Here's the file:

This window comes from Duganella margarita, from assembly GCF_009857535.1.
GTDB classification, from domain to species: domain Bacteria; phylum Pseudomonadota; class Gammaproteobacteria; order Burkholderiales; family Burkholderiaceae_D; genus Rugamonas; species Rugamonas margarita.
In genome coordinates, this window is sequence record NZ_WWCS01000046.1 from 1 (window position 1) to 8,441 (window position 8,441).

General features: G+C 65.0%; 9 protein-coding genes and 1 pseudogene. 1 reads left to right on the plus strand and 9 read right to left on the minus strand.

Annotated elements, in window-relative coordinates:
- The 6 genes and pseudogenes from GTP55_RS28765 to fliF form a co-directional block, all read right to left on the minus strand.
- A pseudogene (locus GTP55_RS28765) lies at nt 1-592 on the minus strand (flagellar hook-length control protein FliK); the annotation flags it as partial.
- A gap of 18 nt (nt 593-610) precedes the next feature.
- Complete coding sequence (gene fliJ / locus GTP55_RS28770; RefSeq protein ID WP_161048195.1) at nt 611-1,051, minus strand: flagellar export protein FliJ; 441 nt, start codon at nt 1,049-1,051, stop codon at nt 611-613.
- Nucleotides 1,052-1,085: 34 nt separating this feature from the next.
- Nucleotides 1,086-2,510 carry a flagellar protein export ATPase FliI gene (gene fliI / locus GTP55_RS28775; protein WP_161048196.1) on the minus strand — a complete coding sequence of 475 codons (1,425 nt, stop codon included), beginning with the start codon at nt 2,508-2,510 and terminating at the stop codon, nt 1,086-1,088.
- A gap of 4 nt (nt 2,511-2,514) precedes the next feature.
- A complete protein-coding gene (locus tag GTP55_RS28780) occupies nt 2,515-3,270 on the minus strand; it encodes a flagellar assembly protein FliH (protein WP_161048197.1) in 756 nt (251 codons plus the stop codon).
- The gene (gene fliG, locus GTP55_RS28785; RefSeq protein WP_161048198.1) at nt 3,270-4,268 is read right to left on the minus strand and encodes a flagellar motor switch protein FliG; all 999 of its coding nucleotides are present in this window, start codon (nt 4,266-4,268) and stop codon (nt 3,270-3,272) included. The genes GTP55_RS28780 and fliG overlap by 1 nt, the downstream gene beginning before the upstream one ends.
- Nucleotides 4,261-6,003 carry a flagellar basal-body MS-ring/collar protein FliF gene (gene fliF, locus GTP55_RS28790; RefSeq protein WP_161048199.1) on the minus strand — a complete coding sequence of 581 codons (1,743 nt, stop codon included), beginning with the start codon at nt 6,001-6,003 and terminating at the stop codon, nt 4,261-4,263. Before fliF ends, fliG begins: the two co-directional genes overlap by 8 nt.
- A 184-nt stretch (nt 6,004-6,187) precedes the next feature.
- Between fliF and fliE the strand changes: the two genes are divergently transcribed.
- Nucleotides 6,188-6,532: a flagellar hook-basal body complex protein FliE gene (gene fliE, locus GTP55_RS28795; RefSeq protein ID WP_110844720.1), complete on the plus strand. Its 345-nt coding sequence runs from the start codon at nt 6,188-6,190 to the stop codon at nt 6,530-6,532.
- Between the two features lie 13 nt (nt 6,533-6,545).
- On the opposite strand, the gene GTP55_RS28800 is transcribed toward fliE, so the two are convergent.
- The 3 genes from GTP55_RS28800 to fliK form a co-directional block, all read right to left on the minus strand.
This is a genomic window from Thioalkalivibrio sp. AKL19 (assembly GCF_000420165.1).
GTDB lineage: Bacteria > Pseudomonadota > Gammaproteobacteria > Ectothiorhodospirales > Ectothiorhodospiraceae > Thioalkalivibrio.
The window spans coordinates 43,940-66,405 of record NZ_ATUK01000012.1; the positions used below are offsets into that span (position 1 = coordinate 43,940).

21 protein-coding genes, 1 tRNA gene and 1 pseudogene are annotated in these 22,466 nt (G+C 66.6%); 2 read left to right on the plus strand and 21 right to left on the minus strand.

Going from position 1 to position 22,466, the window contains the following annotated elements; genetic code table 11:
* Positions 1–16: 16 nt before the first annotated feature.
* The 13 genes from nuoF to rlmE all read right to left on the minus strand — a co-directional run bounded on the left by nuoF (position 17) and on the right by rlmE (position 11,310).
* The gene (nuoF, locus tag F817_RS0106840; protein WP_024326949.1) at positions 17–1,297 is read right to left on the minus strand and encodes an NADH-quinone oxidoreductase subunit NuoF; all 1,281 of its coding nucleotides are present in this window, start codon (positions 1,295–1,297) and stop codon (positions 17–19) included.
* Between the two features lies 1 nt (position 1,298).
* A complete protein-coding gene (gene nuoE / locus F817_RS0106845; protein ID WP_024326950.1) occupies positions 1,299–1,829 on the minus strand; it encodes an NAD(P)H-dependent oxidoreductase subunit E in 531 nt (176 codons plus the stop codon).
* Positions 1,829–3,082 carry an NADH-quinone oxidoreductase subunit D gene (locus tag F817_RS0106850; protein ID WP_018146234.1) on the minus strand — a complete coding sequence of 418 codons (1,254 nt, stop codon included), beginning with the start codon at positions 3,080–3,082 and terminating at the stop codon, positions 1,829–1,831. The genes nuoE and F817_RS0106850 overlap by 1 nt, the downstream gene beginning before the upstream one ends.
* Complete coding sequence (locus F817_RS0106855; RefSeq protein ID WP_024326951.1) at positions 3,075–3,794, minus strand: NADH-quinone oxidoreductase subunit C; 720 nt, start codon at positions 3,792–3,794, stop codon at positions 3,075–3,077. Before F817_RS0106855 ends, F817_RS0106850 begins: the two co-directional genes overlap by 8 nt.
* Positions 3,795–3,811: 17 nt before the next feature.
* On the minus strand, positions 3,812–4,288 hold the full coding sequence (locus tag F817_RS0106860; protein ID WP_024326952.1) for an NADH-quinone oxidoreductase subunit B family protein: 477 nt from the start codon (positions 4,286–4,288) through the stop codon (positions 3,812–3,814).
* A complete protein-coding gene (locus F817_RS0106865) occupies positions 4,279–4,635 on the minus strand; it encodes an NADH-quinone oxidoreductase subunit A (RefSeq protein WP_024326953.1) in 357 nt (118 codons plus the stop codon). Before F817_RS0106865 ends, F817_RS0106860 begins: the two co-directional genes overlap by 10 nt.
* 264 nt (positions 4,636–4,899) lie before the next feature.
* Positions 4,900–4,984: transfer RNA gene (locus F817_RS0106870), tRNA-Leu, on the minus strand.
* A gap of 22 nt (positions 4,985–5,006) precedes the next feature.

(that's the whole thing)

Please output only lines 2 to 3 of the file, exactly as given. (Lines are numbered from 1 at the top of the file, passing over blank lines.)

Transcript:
GTDB classification, from domain to species: domain Bacteria; phylum Pseudomonadota; class Gammaproteobacteria; order Burkholderiales; family Burkholderiaceae_D; genus Rugamonas; species Rugamonas margarita.
In genome coordinates, this window is sequence record NZ_WWCS01000046.1 from 1 (window position 1) to 8,441 (window position 8,441).